Sunday, April 27, 2008

Poemhunter's Top 25

Poemhunter is an online site featuring the poems of venerable poets as well as those of anyone who wants to post his or her poems on there. It's a great place to visit--a vast arena of poetry that all sorts of people visit. Of course, as a pedantic scholar, I must caution that the versions of poems you find there may not be accurate, so if you want to insure that you have the more or less correct edition of a poem, you need to go to "the standard edition." Apparently, the top 25 poets--based on how often the poet's "page" and his or her individual poems are "hit" or clicked on--are as follows:

1. Langston Hughes
2. Pablo Neruda
3. Maya Angelou
4. Shel Silverstein
5. William Shakespeare
6. Joe Fazio
7. Robert Frost
8. Charles Bukowski
9. Emily Dickinson
10.Edgar Allan Poe
11.Sylvia Plath
12.Walt Whitman
13.Jack Prelutsky
14.Gwendolyn Brooks
15.Dylan Thomas
16.William Blake
17.Elizabeth Bishop
18.ee cummings
19.Allen Ginsberg
20.Roald Dahl
21.Ogden Nash
22.Billy Collins
23.Dorothy Parker
24.Ted Hughes
25.Philip Larkin

How about that? Langston Hughes, #1. That's all right by me. He never pretended to be the poet of the people, but he also never tried not to be a poet of the people. I expected Neruda, Frost, Shakespeare, and Angelou to be up there. Silverstein isn't a complete surprise. I don't know the work of Joe Fazio, so I'd best look into that. Same goes for the work of Jack Prelutsky. Roald Dahl is a surprise, only because I think of him as a prose writer. Nash and Parker are a bit of a surprise, only because I might have assumed their work was getting dated, but I guess amusing light verse does and should have staying power. I love the eclectic mix of poets in the top 25; probably the list tells us, among other things, that it would be difficult to define the "demographic" of those who visit the site. I've posted some poems on there, and far and away the poem that gets the most hits is the one on Langston Hughes. This surprised me because most people who aren't poets or academics don't like poems on poets, but then I realized that because Hughes is the number one poet on the site, my poem was likely to get some echo-traffic from his site. Poemhunter may be the biggest "anthology" of poetry in history. It seems to have some ancillary sites--such as Poemsabout, a site that seems to link directly to Poemhunter but that has its own domain. I wish I knew more about sites that are kind of pilot-fish for larger sites. Wikipedia, for example, seems to be followed by lots of pilot-sites these days.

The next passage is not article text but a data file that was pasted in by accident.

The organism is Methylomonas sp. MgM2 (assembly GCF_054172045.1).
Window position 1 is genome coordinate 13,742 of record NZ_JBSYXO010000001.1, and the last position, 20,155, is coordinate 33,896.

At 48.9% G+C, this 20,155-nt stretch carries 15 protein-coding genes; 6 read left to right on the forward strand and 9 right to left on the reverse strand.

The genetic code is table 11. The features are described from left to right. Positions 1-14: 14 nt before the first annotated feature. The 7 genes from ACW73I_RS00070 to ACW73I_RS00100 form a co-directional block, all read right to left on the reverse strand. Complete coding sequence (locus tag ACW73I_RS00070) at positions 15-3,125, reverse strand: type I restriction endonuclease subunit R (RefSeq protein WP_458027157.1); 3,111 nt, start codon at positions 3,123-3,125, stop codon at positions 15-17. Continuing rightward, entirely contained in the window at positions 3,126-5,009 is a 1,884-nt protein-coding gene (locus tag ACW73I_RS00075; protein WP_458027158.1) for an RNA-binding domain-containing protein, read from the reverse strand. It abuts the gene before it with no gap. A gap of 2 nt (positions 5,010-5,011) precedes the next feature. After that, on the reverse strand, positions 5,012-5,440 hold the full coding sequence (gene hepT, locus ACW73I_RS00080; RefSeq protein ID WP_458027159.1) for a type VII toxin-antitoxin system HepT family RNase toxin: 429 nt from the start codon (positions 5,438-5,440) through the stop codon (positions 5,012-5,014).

Anyway, go post a poem on poemhunter, or look up that favorite poet of yours, or search by topic. I rather like the warehouse, wholesale feel of the site.
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